Materials and methods
Between April 2004 and May 2020, the authors exchanged 143 DJ stents in 41 patients (19 men and 22 women), with a mean age of 63.9 years (range 33–84 years). There were 16 patients with gynecologic cancers, 10 patients with urogenital cancers, 10 patients with gastrointestinal tract cancers, one patient with breast cancer, one patient with pelvic fibrosarcoma, one patient with retroperitoneal liposarcoma, and two patients with benign ureteral strictures (Table 1).
Initially, three patients underwent retrograde implantation of DJ stents under cystoscopy, whereas 38 patients underwent anterograde implantation of DJ stents via a percutaneous nephrostomy route. Among these 38 patients, seven were referred by urologists because of initial retrograde implantation failure. This study was approved by the Institutional Review Board (IRB) (approval number: 2021AN0230).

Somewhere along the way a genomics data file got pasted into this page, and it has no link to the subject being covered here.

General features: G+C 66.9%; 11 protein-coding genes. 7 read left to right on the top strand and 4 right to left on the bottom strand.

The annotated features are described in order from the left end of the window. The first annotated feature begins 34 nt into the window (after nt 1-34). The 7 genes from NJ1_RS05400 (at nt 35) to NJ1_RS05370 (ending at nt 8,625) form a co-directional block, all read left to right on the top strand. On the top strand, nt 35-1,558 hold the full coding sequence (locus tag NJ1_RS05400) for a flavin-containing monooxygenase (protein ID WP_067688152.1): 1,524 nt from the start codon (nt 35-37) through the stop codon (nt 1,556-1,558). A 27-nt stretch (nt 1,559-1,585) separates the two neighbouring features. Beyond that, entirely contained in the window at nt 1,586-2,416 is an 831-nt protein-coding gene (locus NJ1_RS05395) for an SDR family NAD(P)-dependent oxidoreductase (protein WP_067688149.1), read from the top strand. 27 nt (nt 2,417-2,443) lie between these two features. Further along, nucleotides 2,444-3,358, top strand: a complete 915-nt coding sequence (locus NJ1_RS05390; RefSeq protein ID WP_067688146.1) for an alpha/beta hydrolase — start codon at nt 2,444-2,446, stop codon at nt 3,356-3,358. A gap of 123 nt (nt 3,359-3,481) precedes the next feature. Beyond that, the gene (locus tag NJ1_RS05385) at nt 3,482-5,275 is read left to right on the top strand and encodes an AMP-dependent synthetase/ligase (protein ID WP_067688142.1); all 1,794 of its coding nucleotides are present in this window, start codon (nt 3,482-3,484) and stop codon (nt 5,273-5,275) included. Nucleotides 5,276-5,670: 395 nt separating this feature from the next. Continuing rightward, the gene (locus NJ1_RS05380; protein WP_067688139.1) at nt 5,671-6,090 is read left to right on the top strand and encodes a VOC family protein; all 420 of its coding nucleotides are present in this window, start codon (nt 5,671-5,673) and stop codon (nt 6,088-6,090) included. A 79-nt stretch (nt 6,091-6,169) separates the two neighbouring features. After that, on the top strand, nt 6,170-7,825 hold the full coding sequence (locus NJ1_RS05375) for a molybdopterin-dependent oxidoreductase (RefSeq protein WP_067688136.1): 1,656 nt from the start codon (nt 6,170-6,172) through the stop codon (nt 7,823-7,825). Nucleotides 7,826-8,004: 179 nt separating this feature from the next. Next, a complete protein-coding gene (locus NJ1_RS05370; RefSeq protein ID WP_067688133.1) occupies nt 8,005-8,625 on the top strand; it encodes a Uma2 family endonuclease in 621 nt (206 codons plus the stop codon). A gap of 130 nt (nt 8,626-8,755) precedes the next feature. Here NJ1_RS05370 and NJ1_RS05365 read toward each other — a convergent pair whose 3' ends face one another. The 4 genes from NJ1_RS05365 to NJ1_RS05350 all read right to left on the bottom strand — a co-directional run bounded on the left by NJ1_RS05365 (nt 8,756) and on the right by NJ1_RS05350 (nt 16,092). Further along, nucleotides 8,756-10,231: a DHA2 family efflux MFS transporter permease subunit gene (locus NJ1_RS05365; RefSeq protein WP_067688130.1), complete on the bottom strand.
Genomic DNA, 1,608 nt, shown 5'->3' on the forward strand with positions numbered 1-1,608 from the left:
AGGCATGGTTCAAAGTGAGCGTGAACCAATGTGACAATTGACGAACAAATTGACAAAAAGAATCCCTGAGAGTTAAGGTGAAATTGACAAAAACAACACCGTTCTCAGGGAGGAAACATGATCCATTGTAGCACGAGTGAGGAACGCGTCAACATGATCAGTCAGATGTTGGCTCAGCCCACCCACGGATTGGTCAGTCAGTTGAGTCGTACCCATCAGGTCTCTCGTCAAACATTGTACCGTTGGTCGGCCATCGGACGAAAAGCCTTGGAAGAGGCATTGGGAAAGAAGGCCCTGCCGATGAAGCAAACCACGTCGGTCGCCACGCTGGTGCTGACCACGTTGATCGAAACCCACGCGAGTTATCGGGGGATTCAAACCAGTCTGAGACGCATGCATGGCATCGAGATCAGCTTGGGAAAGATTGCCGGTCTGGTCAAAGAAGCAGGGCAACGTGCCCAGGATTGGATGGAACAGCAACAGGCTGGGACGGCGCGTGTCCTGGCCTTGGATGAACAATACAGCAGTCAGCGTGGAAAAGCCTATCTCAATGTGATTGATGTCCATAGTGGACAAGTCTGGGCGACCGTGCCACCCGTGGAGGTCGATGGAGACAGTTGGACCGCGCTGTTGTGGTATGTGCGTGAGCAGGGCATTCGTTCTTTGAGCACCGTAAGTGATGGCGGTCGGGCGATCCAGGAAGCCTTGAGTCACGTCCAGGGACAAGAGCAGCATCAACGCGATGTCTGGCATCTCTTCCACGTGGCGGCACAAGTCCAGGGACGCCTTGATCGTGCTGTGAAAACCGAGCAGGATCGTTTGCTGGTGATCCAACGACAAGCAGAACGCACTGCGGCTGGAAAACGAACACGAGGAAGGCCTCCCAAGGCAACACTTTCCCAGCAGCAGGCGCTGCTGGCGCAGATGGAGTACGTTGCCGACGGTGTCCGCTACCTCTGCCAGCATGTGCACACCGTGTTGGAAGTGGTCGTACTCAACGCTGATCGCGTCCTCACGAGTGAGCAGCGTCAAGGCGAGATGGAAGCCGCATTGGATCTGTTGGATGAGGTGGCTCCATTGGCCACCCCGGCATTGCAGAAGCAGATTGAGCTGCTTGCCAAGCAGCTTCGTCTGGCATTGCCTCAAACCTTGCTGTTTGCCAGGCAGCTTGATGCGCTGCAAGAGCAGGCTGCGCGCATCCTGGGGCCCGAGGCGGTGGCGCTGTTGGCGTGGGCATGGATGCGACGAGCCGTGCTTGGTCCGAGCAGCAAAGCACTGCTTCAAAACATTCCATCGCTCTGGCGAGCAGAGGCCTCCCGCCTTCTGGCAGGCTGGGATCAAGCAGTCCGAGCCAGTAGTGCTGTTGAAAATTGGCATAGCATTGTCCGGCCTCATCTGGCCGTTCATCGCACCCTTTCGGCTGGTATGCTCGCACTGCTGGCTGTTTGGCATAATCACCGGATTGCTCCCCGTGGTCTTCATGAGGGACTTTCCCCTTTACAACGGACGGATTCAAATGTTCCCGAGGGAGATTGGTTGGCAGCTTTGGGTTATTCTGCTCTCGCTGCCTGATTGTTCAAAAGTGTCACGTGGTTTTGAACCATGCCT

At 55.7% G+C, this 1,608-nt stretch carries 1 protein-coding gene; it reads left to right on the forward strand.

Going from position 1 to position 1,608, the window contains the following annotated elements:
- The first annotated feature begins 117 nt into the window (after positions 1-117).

All procedures were performed with patients under sedation and analgesia. Intravenous antibiotic prophylaxis was administered immediately before the procedure. All procedures were performed in the angiography suite (Artis Q; Siemens Healthcare, Forchheim, Germany) under fluoroscopic guidance. Patients were placed in the supine position. Patients’ urogenital region was sterilized with Betadine.
After widening the side hole at the distal tip of an 8F Nelaton catheter (Sewoon Medical, Cheonan, Korea) to allow the passage of a 5F snare catheter (Gooseneck snare; ev3 Inc., Plymouth, MN, USA) (Fig. 1), lidocaine gel was applied topically to patients’ urethra through the Nelaton catheter under local anesthesia. The Nelaton catheter was inserted into the bladder through the urethra.